Welome Home

March 30 was “Welcome Home”day for Vietnam Veterans.

I’ve been thinking about this for a few days now, and I’d like to share some thoughts and contributions from those who were affected by this war, me and my family included.

There were so many families and friends who were affected by the Vietnam War. Some by death of their loved one, and some who lost them in other ways. There is no measure for grief. There is no closure. There is only the healing that comes from understanding and taking the time to listen.

I could never hope to understand what went on in that terrible, but beautiful place, Vietnam. I only have the letters and recollections of my brother and others that went through, the hell of that war!

“Welcome home!”… never came for my brother or those who walked off of those planes and onto American soil. If they hoped for a thank you, or pat on the back, they were sorely disappointed.

They walked onto the front porch of their farmstead homes, knocked on the door of  apartments, small town bungalows, and suburb ranches. They shelved or burned their uniforms and went on to marry, divorce, raise children, work, and sweat through the nightmares that no one else could ever understand.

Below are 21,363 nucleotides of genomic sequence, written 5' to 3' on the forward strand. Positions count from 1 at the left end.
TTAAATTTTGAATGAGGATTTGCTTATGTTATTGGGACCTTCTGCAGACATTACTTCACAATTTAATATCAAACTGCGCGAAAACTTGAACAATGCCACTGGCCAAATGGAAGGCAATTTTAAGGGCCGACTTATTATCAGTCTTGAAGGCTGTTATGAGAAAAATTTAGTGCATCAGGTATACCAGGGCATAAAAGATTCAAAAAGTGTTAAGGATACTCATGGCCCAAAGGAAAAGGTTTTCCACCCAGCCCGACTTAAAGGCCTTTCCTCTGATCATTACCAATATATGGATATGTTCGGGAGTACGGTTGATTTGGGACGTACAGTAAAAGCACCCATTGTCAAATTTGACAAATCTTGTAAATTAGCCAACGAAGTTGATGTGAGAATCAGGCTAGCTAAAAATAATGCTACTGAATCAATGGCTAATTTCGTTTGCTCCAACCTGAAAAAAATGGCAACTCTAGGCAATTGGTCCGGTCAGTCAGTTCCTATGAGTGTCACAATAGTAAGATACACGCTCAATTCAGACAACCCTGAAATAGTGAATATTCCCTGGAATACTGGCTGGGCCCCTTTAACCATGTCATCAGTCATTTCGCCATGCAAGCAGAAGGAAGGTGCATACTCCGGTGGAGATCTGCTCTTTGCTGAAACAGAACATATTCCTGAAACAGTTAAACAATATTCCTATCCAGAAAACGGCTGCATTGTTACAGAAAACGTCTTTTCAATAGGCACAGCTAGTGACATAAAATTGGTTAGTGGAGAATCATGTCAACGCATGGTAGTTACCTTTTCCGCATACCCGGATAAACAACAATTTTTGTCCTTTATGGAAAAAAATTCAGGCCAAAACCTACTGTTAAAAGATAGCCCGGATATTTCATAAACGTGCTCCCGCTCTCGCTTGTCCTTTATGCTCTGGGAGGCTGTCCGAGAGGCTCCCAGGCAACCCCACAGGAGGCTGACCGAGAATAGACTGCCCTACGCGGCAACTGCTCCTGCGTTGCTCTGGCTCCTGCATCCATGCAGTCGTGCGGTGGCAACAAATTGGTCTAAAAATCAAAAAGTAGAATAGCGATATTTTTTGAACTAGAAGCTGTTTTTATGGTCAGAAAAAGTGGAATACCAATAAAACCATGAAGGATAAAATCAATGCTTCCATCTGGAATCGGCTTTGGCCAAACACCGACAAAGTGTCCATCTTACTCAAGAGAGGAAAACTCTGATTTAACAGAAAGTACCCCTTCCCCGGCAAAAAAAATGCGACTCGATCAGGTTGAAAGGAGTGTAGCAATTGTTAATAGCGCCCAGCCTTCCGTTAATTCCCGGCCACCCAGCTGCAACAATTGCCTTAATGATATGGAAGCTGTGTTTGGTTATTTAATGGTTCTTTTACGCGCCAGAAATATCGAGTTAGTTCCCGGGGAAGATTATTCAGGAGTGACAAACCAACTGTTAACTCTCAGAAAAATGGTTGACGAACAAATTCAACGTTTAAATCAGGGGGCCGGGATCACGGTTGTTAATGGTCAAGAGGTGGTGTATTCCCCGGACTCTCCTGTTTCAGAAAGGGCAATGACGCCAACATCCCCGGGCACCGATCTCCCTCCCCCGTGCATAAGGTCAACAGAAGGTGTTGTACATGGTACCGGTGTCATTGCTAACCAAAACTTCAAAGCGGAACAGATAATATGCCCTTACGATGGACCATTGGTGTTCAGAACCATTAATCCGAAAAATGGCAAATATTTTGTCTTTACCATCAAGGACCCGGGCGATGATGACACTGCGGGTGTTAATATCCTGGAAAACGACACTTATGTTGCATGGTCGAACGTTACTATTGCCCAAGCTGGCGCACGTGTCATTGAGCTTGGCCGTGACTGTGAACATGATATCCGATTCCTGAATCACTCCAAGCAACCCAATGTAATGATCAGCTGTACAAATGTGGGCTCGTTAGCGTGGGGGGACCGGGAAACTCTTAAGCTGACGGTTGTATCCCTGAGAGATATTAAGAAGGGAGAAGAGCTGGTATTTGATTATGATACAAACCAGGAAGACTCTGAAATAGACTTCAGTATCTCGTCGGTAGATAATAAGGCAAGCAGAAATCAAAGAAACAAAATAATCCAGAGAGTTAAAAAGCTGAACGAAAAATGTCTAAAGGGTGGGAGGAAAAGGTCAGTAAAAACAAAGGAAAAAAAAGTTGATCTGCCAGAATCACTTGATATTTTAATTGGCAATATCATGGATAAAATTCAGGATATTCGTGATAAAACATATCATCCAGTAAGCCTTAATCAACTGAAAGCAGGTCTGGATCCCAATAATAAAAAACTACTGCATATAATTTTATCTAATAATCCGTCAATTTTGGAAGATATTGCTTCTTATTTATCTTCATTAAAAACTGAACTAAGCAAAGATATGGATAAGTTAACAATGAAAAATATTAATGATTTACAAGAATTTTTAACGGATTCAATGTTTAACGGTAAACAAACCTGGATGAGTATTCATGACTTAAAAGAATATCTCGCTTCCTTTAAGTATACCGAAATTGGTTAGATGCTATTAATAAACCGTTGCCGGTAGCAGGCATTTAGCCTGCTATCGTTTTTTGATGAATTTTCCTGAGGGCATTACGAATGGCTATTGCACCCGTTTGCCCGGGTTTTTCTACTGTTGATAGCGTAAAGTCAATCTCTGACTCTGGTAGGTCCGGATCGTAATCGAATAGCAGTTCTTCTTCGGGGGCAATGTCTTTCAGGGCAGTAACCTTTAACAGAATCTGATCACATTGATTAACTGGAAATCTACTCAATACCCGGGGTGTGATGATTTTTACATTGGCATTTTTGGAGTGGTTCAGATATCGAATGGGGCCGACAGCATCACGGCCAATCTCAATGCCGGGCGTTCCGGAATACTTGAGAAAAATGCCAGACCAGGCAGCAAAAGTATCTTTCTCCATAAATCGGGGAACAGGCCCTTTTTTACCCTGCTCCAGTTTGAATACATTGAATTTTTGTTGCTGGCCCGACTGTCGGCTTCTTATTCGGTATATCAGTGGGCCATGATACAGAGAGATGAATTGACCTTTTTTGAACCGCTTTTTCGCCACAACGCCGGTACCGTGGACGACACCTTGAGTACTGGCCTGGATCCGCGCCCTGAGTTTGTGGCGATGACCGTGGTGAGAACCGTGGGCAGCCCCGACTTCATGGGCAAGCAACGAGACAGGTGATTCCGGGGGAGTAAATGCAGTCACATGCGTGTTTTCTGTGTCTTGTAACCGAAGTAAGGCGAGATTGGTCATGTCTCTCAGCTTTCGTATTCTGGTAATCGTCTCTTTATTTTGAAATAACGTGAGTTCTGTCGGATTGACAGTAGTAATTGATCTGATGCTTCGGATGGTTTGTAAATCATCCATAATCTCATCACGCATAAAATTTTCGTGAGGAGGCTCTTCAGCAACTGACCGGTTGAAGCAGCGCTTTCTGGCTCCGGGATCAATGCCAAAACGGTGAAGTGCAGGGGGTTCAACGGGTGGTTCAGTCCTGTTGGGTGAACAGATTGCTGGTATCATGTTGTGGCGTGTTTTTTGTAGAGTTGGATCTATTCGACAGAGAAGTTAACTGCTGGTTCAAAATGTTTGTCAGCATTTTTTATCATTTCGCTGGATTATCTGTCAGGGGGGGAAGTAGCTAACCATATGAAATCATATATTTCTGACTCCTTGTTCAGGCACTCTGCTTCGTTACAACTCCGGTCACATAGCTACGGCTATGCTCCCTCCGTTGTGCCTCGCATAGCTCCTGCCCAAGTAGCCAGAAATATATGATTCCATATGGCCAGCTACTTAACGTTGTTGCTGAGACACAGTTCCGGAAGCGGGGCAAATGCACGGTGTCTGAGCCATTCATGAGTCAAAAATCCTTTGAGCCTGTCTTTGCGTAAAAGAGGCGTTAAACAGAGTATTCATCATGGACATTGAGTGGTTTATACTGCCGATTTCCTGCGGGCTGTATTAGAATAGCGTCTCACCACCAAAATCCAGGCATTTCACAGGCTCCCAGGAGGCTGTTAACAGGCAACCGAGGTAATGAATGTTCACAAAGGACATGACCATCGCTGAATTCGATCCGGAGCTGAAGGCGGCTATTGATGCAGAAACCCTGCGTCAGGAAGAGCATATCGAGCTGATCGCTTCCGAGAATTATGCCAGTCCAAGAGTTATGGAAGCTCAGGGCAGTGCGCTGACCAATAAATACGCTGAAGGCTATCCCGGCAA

It took almost forty years for us to finally acknowledge their sacrifice and courage.

I’ve had the pleasure of talking with many veterans. Their stories are the same, but their adjusting back into “The World,” as they referred to it, was quite different.

Maybe it was the strength they got from their families, their faith, or lack of, but most are, and were productive in their lives back in the states. Most have struggled to put that experience behind them.

A recollection by Norm Sassner, as shared by his wife Pat.

No parades, no hello’s, no welcome backs, no pat on the backs, nothing but cold , blank stares, some hisses, a few spits , a lot of baby killers and even a few that walk to the other side so they wouldn’t be close to me. On top of that we came home INDIVIDUALLY, no unit together, I remember it well, and will till the day I die. Today we celebrated 50 years after we left Vietnam, to those that celebrated and remembered the 58,230 that died or the 153,363 that were wounded or the 1638 that are still unaccounted for, I THANK YOU. To all that did not celebrate, please find a Vietnam Vet and look him or her in the eyes and say “WELCOME HOME, WELCOME HOME” its the least you can do…..